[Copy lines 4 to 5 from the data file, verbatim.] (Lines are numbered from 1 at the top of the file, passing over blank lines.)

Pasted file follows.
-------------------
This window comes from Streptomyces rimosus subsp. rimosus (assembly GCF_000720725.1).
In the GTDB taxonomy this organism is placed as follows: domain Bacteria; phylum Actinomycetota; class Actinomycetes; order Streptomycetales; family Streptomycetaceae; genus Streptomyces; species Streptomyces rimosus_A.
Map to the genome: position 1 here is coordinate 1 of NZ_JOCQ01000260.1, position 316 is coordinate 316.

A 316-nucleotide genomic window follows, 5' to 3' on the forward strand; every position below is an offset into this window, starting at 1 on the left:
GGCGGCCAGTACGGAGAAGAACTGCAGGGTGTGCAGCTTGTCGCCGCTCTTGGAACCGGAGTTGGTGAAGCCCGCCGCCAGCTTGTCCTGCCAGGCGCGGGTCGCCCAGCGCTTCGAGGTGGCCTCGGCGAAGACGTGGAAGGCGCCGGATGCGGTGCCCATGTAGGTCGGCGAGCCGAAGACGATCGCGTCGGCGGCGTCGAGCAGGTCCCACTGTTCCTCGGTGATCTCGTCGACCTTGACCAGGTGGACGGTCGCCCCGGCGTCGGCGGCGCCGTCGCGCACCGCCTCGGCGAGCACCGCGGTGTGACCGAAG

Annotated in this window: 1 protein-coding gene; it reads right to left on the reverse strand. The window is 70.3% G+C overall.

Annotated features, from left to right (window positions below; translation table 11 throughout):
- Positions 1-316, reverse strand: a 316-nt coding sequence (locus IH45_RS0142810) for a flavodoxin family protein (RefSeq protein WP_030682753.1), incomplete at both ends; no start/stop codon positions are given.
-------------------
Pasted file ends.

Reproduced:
A 316-nucleotide genomic window follows, 5' to 3' on the forward strand; every position below is an offset into this window, starting at 1 on the left:
GGCGGCCAGTACGGAGAAGAACTGCAGGGTGTGCAGCTTGTCGCCGCTCTTGGAACCGGAGTTGGTGAAGCCCGCCGCCAGCTTGTCCTGCCAGGCGCGGGTCGCCCAGCGCTTCGAGGTGGCCTCGGCGAAGACGTGGAAGGCGCCGGATGCGGTGCCCATGTAGGTCGGCGAGCCGAAGACGATCGCGTCGGCGGCGTCGAGCAGGTCCCACTGTTCCTCGGTGATCTCGTCGACCTTGACCAGGTGGACGGTCGCCCCGGCGTCGGCGGCGCCGTCGCGCACCGCCTCGGCGAGCACCGCGGTGTGACCGAAG